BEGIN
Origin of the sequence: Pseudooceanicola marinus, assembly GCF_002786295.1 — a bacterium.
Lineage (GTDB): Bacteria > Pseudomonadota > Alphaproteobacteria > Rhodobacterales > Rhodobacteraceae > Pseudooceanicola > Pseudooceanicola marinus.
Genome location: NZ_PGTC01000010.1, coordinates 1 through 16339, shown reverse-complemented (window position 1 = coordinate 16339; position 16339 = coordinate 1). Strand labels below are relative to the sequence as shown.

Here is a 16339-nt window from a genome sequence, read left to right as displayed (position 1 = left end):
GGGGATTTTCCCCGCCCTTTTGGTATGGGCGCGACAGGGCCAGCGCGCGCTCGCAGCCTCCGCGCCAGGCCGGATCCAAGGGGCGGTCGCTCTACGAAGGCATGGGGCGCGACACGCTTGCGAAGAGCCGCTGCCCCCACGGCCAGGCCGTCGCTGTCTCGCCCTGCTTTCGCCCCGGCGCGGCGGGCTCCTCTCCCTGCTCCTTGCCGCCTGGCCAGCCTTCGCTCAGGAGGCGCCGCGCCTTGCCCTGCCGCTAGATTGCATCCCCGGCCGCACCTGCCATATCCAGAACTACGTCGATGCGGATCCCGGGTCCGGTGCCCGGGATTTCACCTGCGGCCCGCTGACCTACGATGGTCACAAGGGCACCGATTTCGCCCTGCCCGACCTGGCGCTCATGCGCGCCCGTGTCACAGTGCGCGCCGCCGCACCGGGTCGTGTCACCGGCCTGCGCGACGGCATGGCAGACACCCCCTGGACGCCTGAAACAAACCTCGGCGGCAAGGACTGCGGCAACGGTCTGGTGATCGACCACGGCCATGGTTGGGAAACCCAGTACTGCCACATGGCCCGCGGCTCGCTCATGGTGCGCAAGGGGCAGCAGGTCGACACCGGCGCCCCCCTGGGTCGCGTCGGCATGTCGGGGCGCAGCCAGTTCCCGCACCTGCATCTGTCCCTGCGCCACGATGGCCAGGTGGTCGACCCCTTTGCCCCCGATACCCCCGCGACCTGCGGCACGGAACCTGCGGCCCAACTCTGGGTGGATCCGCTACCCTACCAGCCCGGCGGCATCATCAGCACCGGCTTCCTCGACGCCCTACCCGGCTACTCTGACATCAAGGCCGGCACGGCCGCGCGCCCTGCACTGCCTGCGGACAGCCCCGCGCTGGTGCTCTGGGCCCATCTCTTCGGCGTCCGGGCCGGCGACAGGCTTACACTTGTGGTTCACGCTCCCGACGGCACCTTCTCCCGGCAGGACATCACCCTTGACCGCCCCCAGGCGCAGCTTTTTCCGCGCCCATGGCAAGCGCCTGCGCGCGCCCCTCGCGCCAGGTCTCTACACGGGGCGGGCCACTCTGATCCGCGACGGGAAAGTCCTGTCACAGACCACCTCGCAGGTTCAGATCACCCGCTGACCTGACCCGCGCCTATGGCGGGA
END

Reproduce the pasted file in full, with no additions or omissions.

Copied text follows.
Origin of the sequence: Pseudooceanicola marinus, assembly GCF_002786295.1 — a bacterium.
Lineage (GTDB): Bacteria > Pseudomonadota > Alphaproteobacteria > Rhodobacterales > Rhodobacteraceae > Pseudooceanicola > Pseudooceanicola marinus.
Genome location: NZ_PGTC01000010.1, coordinates 1 through 16339, shown reverse-complemented (window position 1 = coordinate 16339; position 16339 = coordinate 1). Strand labels below are relative to the sequence as shown.

Here is a 16339-nt window from a genome sequence, read left to right as displayed (position 1 = left end):
GGGGATTTTCCCCGCCCTTTTGGTATGGGCGCGACAGGGCCAGCGCGCGCTCGCAGCCTCCGCGCCAGGCCGGATCCAAGGGGCGGTCGCTCTACGAAGGCATGGGGCGCGACACGCTTGCGAAGAGCCGCTGCCCCCACGGCCAGGCCGTCGCTGTCTCGCCCTGCTTTCGCCCCGGCGCGGCGGGCTCCTCTCCCTGCTCCTTGCCGCCTGGCCAGCCTTCGCTCAGGAGGCGCCGCGCCTTGCCCTGCCGCTAGATTGCATCCCCGGCCGCACCTGCCATATCCAGAACTACGTCGATGCGGATCCCGGGTCCGGTGCCCGGGATTTCACCTGCGGCCCGCTGACCTACGATGGTCACAAGGGCACCGATTTCGCCCTGCCCGACCTGGCGCTCATGCGCGCCCGTGTCACAGTGCGCGCCGCCGCACCGGGTCGTGTCACCGGCCTGCGCGACGGCATGGCAGACACCCCCTGGACGCCTGAAACAAACCTCGGCGGCAAGGACTGCGGCAACGGTCTGGTGATCGACCACGGCCATGGTTGGGAAACCCAGTACTGCCACATGGCCCGCGGCTCGCTCATGGTGCGCAAGGGGCAGCAGGTCGACACCGGCGCCCCCCTGGGTCGCGTCGGCATGTCGGGGCGCAGCCAGTTCCCGCACCTGCATCTGTCCCTGCGCCACGATGGCCAGGTGGTCGACCCCTTTGCCCCCGATACCCCCGCGACCTGCGGCACGGAACCTGCGGCCCAACTCTGGGTGGATCCGCTACCCTACCAGCCCGGCGGCATCATCAGCACCGGCTTCCTCGACGCCCTACCCGGCTACTCTGACATCAAGGCCGGCACGGCCGCGCGCCCTGCACTGCCTGCGGACAGCCCCGCGCTGGTGCTCTGGGCCCATCTCTTCGGCGTCCGGGCCGGCGACAGGCTTACACTTGTGGTTCACGCTCCCGACGGCACCTTCTCCCGGCAGGACATCACCCTTGACCGCCCCCAGGCGCAGCTTTTTCCGCGCCCATGGCAAGCGCCTGCGCGCGCCCCTCGCGCCAGGTCTCTACACGGGGCGGGCCACTCTGATCCGCGACGGGAAAGTCCTGTCACAGACCACCTCGCAGGTTCAGATCACCCGCTGACCTGACCCGCGCCTATGGCGGGA